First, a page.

By Sarah Ferris - 01-27-16 06:00 AM EST
Grim new projections on the federal deficit are creating a challenge for Republican leaders, who have vowed to tackle entitlement reform ahead of the November elections.
Republican leaders are facing mounting pressure from conservatives to slow the growth of largely popular programs such as Medicare, Medicaid and Social Security, in line with the party’s broader goal of balancing the budget within a decade.
But with the numbers becoming more daunting, GOP leaders have to decide how aggressively to pursue major changes to entitlements as they seek to win back the White House in 2016.
“They have an opportunity here. The question is how much they’ll pursue it,” said Doug Holtz-Eakin, director of the Congressional Budget Office under the George W. Bush administration.
In its 10-year outlook released Monday, the Congressional Budget Office (CBO) announced that federal deficits are expected to grow by $100 billion this year, the first increase since 2009.
The numbers only get bleaker from there, with the CBO projecting that deficits will rise by another $10 trillion over the next decade.
Spending on mandatory programs is set to rise 7 percent in 2016, due largely to a boom in healthcare spending, adding new fuel to the GOP’s argument that entitlement programs are driving the country toward financial ruin.
Coupled with a weakening economy, the CBO numbers mean that Republicans will have to make even deeper cuts in this year’s budget blueprint to meet their goal of a balanced budget within 10 years.
“I don’t remember the last time I saw a budget process this hard,” said Maya MacGuineas, who has led the Committee for a Responsible Federal Budget since 2003.
“They’re going to have to find $8 trillion in savings to achieve balance. It’s not even in the realm of possibility,” MacGuineas said.
Speaker Paul Ryan (R-Wis.), one of Capitol Hill’s most experienced budget-writers, has already vowed to pursue major changes to Social Security, Medicare and Medicaid.
But Ryan himself has acknowledged that an attempt to reform entitlements would stand no chance of passage this year.
“Clearly that’s going to take a Republican president because this president has continued to kick the can down the road and I see no change in his behavior,” Ryan told reporters last week.
With action unlikely until a new president takes office, some Republicans argue the party is better off sounding the alarm about deficits without putting out a specific list of budget cuts that Democrats could attack.
Making the argument is particularly important, those Republicans say, in an election year when Democratic presidential candidates Hillary Clinton and Bernie Sanders are calling for massive expansions of the programs.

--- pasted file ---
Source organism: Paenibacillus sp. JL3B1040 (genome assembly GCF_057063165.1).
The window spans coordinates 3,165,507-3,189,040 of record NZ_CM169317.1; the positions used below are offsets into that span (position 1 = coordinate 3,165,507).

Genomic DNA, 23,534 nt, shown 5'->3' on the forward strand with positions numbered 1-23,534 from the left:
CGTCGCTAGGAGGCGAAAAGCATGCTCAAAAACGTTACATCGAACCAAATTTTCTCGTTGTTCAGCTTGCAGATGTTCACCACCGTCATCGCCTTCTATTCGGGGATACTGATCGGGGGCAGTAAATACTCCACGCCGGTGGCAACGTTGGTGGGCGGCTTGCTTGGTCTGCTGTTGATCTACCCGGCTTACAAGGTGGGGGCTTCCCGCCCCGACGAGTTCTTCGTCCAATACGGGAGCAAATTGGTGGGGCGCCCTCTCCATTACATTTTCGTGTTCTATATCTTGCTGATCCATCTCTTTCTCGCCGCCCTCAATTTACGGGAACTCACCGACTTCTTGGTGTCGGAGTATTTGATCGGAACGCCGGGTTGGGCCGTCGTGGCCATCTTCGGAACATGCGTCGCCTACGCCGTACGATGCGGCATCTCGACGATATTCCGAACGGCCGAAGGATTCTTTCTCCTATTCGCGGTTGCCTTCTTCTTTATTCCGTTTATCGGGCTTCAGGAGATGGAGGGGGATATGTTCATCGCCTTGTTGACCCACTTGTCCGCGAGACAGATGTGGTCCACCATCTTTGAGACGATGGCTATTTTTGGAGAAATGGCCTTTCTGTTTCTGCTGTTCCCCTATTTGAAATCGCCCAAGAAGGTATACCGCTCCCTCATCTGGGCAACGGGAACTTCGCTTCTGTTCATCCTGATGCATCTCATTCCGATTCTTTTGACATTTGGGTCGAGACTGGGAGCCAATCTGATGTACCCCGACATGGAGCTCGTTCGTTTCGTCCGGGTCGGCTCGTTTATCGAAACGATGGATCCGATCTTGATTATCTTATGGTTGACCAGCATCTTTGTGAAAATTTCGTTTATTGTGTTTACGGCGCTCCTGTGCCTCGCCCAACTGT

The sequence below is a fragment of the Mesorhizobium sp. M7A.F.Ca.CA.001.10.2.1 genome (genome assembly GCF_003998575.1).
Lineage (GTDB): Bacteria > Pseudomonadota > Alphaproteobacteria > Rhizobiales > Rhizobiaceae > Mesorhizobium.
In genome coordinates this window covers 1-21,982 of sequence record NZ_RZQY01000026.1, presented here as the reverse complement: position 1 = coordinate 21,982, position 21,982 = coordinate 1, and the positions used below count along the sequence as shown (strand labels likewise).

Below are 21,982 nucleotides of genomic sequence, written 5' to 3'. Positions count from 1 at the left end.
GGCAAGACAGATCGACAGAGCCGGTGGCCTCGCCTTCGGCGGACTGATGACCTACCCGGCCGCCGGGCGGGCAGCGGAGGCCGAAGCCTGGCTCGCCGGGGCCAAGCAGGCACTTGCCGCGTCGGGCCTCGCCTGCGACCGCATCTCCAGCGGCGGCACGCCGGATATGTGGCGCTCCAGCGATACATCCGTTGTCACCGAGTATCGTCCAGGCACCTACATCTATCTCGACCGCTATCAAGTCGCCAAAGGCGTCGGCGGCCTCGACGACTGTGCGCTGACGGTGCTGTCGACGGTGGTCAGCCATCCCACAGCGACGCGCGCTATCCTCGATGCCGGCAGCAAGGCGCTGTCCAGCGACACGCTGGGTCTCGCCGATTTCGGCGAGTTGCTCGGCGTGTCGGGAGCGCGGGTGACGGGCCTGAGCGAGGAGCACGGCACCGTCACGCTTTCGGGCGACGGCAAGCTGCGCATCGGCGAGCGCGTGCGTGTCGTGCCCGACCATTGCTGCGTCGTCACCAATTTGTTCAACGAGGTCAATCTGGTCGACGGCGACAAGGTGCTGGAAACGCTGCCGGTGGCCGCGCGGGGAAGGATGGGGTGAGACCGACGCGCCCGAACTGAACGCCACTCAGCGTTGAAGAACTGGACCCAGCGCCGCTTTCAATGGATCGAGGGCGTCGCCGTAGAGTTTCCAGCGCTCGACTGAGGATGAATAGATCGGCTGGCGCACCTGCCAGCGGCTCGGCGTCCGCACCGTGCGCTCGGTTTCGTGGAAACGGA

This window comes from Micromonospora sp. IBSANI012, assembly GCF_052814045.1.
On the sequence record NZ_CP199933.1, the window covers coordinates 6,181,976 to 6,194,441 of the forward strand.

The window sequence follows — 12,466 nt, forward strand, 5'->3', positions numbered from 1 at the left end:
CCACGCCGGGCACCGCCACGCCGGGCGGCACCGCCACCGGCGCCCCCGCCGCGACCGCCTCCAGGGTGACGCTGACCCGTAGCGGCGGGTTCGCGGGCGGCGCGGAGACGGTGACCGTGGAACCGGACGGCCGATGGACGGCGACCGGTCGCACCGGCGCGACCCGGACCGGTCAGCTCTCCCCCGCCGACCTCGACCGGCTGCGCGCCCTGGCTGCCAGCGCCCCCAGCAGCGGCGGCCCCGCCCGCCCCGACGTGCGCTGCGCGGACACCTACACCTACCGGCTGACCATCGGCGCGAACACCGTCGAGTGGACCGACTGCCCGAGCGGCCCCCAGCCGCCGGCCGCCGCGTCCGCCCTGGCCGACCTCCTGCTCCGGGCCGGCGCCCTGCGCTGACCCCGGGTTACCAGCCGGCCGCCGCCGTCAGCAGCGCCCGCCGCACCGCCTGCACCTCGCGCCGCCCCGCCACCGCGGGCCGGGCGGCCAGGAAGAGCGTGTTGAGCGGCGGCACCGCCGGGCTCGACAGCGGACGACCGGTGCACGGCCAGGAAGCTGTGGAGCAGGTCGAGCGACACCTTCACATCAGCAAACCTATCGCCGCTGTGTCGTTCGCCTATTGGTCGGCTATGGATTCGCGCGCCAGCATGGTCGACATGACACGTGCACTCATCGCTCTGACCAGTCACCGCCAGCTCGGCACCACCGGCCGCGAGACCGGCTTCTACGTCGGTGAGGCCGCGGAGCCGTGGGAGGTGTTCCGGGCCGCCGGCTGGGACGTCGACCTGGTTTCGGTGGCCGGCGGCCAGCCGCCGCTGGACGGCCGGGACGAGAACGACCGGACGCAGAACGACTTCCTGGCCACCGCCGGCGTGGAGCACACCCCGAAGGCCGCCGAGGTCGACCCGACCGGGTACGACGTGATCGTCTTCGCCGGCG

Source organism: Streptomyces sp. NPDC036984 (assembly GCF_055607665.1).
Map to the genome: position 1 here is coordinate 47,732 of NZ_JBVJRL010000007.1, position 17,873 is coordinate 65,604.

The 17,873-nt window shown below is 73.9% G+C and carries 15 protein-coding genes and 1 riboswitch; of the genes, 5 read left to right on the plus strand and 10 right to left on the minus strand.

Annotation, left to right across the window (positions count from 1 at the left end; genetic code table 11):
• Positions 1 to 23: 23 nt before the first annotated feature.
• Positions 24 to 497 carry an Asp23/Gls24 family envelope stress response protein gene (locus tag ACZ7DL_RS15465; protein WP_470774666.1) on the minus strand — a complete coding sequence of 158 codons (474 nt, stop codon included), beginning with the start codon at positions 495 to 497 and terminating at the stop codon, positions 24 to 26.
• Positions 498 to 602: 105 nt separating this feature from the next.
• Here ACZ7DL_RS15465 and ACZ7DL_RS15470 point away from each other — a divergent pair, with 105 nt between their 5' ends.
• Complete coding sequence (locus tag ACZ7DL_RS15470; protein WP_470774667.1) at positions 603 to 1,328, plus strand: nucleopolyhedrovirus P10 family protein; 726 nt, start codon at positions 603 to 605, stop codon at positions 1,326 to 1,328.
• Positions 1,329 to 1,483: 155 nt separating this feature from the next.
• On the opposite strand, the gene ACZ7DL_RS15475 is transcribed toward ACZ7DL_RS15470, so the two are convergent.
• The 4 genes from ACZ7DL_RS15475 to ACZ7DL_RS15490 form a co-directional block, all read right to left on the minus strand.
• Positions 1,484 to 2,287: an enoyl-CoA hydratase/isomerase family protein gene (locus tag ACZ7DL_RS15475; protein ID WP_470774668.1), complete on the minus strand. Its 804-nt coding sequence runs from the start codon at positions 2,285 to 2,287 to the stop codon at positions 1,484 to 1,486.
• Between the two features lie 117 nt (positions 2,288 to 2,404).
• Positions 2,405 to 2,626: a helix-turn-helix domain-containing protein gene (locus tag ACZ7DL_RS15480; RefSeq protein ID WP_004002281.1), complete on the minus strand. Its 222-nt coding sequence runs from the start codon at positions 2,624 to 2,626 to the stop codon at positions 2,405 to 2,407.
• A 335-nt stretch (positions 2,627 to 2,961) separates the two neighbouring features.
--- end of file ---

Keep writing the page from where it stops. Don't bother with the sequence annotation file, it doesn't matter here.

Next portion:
“I wouldn’t jump to, ‘Here’s my plan on Social Security, here’s my plan on Medicare.’ Out in budget fantasty-land on the Democratic side, people are saying we’re going to make all these things bigger,” said Holtz-Eakin, who also served as an adviser to Sen. John McCain (R-Ariz.) during his 2008 presidential run. “There’s a real disconnect.”
Conservatives are still bitter over the budget deal reached last fall by President Obama and then-Speaker John Boehner (R-Ohio) that added $30 billion in discretionary spending, largely without offsetting the costs.
Outside conservative groups such as Heritage Action for America and the Club for Growth also blasted House Republican leaders for helping pass a massive year-end tax package.
That tax deal, known as an “extenders” bill, contributed to the larger-than-expected increase in the national deficit estimate of the CBO.
“There’s enough blame to go around,” House Budget Committee Chairman Tom Price (R-Ga.) said last week when asked about deficits.
The White House budget will be released on Feb. 8, setting off a months-long battle over spending that both parties hope will play to their advantage in the elections.
For Republicans in Congress, their budget proposal will act as a campaign document and a way to affirm their commitment to deficit reduction.
Members of the House Freedom Caucus — the group that helped force Boehner out of office — have pushed to use this year’s budget to cut billions of dollars from the top-line spending levels that Democrats agreed to last year.
Ryan and Price have suggested they are constrained by that deal, though both have signaled they intend to push for reforms to federal spending.
Price said last week he was committed to “some type of welfare reform” that would also tackle deficits.
“I think it’s important that we look at ways we can actually get some deficit reduction that would save money that would address the increased spending,” he said, highlighting the new figures from the CBO.
One way of passing those reforms, he said, would be using the tool of budget reconciliation, which eliminates the filibuster threat for certain bills in the Senate.
But even if the House Republican Caucus could agree to the idea, a reconciliation bill with entitlement reforms faces poor odds in the Senate, where Majority Leader Mitch McConnell (R-Ky.) is fighting to project his majority on a difficult electoral map.